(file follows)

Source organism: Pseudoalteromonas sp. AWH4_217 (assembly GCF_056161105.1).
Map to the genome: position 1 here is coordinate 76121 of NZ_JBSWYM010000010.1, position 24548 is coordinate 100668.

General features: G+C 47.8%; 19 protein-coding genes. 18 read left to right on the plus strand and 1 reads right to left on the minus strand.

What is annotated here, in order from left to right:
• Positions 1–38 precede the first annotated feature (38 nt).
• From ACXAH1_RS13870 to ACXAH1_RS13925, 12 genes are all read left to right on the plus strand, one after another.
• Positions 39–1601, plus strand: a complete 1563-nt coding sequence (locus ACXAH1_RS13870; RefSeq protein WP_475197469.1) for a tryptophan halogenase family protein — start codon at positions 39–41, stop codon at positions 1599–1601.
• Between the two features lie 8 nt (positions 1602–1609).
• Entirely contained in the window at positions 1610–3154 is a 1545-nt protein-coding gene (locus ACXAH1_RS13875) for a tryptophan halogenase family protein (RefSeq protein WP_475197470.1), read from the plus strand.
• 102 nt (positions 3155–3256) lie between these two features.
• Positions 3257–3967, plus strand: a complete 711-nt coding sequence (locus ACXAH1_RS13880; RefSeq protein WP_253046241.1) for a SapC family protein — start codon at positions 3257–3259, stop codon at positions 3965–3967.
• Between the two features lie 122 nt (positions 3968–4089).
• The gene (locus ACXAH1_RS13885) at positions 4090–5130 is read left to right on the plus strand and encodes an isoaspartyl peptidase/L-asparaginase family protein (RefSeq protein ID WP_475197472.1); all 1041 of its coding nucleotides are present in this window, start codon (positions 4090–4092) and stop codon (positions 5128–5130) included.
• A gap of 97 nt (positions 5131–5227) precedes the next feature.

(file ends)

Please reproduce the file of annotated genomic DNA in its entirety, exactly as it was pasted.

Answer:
Source organism: Pseudoalteromonas sp. AWH4_217 (assembly GCF_056161105.1).
Map to the genome: position 1 here is coordinate 76121 of NZ_JBSWYM010000010.1, position 24548 is coordinate 100668.

General features: G+C 47.8%; 19 protein-coding genes. 18 read left to right on the plus strand and 1 reads right to left on the minus strand.

What is annotated here, in order from left to right:
• Positions 1–38 precede the first annotated feature (38 nt).
• From ACXAH1_RS13870 to ACXAH1_RS13925, 12 genes are all read left to right on the plus strand, one after another.
• Positions 39–1601, plus strand: a complete 1563-nt coding sequence (locus ACXAH1_RS13870; RefSeq protein WP_475197469.1) for a tryptophan halogenase family protein — start codon at positions 39–41, stop codon at positions 1599–1601.
• Between the two features lie 8 nt (positions 1602–1609).
• Entirely contained in the window at positions 1610–3154 is a 1545-nt protein-coding gene (locus ACXAH1_RS13875) for a tryptophan halogenase family protein (RefSeq protein WP_475197470.1), read from the plus strand.
• 102 nt (positions 3155–3256) lie between these two features.
• Positions 3257–3967, plus strand: a complete 711-nt coding sequence (locus ACXAH1_RS13880; RefSeq protein WP_253046241.1) for a SapC family protein — start codon at positions 3257–3259, stop codon at positions 3965–3967.
• Between the two features lie 122 nt (positions 3968–4089).
• The gene (locus ACXAH1_RS13885) at positions 4090–5130 is read left to right on the plus strand and encodes an isoaspartyl peptidase/L-asparaginase family protein (RefSeq protein ID WP_475197472.1); all 1041 of its coding nucleotides are present in this window, start codon (positions 4090–4092) and stop codon (positions 5128–5130) included.
• A gap of 97 nt (positions 5131–5227) precedes the next feature.